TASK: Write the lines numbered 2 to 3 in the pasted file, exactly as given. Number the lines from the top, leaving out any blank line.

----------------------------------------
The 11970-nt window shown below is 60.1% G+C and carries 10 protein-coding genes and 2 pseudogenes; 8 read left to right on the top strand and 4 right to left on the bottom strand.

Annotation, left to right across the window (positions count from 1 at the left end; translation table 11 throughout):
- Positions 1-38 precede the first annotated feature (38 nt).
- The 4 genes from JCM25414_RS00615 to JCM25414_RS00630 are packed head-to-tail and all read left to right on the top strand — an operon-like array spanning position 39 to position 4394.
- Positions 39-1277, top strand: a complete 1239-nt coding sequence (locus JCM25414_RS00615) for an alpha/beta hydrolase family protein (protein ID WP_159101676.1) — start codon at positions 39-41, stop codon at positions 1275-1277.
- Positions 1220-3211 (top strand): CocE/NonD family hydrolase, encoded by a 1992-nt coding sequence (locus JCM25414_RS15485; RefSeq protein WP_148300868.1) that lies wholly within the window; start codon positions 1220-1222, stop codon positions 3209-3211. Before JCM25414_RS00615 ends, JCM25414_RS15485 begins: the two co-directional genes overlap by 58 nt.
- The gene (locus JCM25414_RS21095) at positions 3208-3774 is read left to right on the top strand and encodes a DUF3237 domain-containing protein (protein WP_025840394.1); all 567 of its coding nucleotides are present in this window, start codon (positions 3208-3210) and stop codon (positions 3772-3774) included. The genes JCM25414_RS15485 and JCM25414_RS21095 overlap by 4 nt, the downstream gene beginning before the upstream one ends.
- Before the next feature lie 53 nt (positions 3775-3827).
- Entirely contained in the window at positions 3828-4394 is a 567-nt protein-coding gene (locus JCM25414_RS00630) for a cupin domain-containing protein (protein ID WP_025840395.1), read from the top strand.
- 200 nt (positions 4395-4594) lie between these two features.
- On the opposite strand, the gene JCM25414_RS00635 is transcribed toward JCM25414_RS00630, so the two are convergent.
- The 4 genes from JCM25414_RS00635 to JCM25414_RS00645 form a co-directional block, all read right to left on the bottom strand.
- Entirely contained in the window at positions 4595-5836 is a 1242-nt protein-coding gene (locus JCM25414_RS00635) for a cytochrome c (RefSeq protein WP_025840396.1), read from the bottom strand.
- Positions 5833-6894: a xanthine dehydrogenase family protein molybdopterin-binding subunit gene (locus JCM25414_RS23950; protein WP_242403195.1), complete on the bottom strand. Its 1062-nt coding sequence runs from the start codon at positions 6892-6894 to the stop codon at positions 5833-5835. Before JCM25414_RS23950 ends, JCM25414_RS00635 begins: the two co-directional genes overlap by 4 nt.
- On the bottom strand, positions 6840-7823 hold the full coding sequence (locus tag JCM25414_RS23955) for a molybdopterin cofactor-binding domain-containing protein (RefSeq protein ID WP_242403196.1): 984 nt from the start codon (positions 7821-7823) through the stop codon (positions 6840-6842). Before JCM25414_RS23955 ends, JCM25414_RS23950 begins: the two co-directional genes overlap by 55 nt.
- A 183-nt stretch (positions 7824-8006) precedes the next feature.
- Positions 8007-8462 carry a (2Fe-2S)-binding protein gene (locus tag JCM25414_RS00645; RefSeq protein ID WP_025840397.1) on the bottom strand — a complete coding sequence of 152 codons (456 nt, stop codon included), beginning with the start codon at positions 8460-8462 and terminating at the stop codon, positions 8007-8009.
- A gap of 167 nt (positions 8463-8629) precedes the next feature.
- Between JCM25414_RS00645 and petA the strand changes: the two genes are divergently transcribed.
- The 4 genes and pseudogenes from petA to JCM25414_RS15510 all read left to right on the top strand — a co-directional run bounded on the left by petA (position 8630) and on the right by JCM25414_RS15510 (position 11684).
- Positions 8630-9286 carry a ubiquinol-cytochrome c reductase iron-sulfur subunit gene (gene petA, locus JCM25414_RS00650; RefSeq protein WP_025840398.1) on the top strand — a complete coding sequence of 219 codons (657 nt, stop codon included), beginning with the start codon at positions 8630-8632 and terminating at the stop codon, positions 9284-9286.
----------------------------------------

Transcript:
Annotation, left to right across the window (positions count from 1 at the left end; translation table 11 throughout):
- Positions 1-38 precede the first annotated feature (38 nt).